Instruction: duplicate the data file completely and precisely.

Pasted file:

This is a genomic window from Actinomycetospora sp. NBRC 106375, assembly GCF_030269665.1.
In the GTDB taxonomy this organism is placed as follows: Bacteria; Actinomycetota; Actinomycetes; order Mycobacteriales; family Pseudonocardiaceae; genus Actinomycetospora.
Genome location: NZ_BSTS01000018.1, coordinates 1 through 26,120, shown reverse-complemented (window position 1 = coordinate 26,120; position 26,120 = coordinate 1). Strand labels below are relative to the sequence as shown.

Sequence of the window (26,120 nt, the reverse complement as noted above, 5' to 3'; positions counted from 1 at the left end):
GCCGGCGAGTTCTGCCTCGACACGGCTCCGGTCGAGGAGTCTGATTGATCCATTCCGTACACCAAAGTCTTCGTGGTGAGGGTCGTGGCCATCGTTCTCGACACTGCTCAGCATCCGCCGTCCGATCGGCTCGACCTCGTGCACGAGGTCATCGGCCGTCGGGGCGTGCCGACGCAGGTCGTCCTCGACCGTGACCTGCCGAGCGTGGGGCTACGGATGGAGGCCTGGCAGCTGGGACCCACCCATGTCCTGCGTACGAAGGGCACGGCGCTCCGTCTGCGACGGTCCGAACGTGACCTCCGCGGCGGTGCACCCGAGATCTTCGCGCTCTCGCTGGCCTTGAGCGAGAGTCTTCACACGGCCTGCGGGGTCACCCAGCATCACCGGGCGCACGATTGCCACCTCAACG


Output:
This is a genomic window from Actinomycetospora sp. NBRC 106375, assembly GCF_030269665.1.
In the GTDB taxonomy this organism is placed as follows: Bacteria; Actinomycetota; Actinomycetes; order Mycobacteriales; family Pseudonocardiaceae; genus Actinomycetospora.
Genome location: NZ_BSTS01000018.1, coordinates 1 through 26,120, shown reverse-complemented (window position 1 = coordinate 26,120; position 26,120 = coordinate 1). Strand labels below are relative to the sequence as shown.

Sequence of the window (26,120 nt, the reverse complement as noted above, 5' to 3'; positions counted from 1 at the left end):
GCCGGCGAGTTCTGCCTCGACACGGCTCCGGTCGAGGAGTCTGATTGATCCATTCCGTACACCAAAGTCTTCGTGGTGAGGGTCGTGGCCATCGTTCTCGACACTGCTCAGCATCCGCCGTCCGATCGGCTCGACCTCGTGCACGAGGTCATCGGCCGTCGGGGCGTGCCGACGCAGGTCGTCCTCGACCGTGACCTGCCGAGCGTGGGGCTACGGATGGAGGCCTGGCAGCTGGGACCCACCCATGTCCTGCGTACGAAGGGCACGGCGCTCCGTCTGCGACGGTCCGAACGTGACCTCCGCGGCGGTGCACCCGAGATCTTCGCGCTCTCGCTGGCCTTGAGCGAGAGTCTTCACACGGCCTGCGGGGTCACCCAGCATCACCGGGCGCACGATTGCCACCTCAACG